Leah Garrett is the Loti Smorgon Research Professor of Contemporary Jewish Life and Culture at Monash University, having previously been an Associate Professor of English and Judaic Studies at the University of Denver. She received a PhD in Jewish Literary Studies from the Jewish Theological Seminary. She has published two previous books: Journeys beyond the Pale: Yiddish Travel Writing in the Modern World (Madison: University of Wisconsin Press, 2003) and (as editor) The Cross and Other Jewish Stories by Lamed Shapiro (New Haven: Yale University Press, 2007).
A Knight at the Opera: Heine, Wagner, Herzl, Peretz, and the Legacy of Der Tannhäuserby Leah Garrett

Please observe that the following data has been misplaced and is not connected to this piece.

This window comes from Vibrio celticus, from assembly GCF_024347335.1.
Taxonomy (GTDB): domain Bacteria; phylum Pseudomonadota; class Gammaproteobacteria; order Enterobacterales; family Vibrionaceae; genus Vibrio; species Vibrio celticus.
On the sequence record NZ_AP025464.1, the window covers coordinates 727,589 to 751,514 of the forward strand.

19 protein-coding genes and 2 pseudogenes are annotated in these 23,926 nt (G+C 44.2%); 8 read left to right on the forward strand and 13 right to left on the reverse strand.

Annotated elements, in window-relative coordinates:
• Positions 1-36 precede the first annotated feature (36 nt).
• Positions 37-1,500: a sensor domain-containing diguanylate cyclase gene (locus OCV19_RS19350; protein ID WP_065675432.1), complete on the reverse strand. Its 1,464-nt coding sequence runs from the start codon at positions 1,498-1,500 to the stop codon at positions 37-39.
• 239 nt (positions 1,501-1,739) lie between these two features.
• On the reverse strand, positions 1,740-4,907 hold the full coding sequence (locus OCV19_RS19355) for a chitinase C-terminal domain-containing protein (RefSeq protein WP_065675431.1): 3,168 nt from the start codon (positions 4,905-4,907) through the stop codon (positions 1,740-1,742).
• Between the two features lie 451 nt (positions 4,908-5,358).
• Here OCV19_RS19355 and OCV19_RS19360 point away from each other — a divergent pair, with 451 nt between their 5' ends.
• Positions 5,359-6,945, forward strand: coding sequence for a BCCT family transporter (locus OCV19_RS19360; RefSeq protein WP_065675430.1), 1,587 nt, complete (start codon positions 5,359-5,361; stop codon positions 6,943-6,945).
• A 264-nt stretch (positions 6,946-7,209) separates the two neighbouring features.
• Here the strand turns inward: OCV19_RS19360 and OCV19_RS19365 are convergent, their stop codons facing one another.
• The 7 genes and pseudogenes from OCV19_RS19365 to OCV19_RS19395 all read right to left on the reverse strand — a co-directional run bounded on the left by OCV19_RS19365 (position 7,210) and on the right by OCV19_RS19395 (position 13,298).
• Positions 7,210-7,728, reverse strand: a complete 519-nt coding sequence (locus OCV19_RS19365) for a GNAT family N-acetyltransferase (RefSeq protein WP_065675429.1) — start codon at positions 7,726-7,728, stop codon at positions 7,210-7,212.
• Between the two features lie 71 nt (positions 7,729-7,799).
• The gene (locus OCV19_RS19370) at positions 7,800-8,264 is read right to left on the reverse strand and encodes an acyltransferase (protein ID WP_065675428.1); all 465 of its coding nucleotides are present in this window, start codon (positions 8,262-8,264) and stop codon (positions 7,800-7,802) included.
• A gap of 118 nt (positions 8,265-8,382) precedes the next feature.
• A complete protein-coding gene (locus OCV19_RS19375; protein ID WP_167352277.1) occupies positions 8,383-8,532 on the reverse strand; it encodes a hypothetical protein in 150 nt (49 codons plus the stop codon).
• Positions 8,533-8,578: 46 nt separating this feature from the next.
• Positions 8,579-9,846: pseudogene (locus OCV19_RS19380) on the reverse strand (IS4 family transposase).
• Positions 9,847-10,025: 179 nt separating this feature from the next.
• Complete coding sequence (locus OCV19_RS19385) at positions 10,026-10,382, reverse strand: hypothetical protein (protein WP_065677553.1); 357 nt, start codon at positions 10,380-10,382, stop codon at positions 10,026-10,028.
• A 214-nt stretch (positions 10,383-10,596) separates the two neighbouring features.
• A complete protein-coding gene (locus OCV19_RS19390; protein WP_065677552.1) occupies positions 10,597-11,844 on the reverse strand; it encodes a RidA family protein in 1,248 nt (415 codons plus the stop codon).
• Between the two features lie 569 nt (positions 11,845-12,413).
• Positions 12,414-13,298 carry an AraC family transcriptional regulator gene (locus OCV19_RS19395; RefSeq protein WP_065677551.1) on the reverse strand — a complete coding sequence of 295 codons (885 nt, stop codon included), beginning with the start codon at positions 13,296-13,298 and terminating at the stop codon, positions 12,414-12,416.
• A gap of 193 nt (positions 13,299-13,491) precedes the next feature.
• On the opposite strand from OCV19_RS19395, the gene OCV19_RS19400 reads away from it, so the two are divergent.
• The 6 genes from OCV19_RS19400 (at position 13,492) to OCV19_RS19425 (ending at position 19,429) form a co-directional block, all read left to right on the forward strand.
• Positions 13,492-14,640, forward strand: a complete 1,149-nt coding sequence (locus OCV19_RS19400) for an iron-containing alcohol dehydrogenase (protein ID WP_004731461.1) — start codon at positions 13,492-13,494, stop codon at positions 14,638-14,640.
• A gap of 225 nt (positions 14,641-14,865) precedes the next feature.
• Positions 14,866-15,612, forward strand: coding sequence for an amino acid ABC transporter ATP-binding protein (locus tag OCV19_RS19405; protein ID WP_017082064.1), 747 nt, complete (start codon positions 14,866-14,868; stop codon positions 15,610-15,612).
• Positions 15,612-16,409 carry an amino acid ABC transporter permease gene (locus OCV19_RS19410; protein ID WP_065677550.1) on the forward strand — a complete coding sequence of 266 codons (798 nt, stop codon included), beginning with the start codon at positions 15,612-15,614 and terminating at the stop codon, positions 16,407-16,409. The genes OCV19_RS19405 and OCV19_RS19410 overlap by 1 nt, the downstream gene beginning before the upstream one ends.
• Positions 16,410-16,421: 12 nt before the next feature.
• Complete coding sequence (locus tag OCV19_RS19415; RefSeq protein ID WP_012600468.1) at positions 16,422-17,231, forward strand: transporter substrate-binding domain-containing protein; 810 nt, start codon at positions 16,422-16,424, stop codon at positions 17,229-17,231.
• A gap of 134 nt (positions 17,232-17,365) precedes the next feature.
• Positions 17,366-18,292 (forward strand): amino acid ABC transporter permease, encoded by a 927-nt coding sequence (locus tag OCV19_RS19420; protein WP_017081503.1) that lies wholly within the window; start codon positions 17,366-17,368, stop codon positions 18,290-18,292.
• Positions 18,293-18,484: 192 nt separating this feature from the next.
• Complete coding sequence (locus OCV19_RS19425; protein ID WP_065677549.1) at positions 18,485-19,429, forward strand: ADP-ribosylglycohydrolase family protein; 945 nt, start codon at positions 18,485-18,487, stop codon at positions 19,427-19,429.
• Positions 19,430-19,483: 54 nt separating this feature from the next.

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A Knight at the Opera examines the remarkable and unknown role that the medieval legend (and Wagner opera) Tannhauser played in Jewish cultural life in the nineteenth and early twentieth centuries. The book analyzes how three of the greatest Jewish thinkers of that era, Heinrich Heine, Theodor Herzl, and I. L. Peretz, used this central myth of Germany to strengthen Jewish culture and to attack anti-Semitism. In the original medieval myth, a Christian knight lives in sin with the seductive pagan goddess Venus in the Venusberg. He escapes her clutches and makes his way to Rome to seek absolution from the Pope. The Pope does not pardon Tannhäuser and he returns to the Venusberg. During the course of A Knight at the Opera, readers will see how Tannhäuser evolves from a medieval knight, to Heine’s German scoundrel in early modern Europe, to Wagner’s idealized German male, and finally to Peretz’s pious Jewish scholar in the Land of Israel. Venus herself also undergoes major changes from a pagan goddess, to a lusty housewife, to an overbearing Jewish mother. The book also discusses how the founder of Zionism, Theodor Herzl, was so inspired by Wagner’s opera that he wrote The Jewish State while attending performances of it, and he even had the Second Zionist Congress open to the music of Tannhauser’s overture. A Knight at the Opera uses Tannhauser as a way to examine the changing relationship between Jews and the broader world during the advent of the modern era, and to question if any art, even that of a prominent anti-Semite, should be considered taboo.
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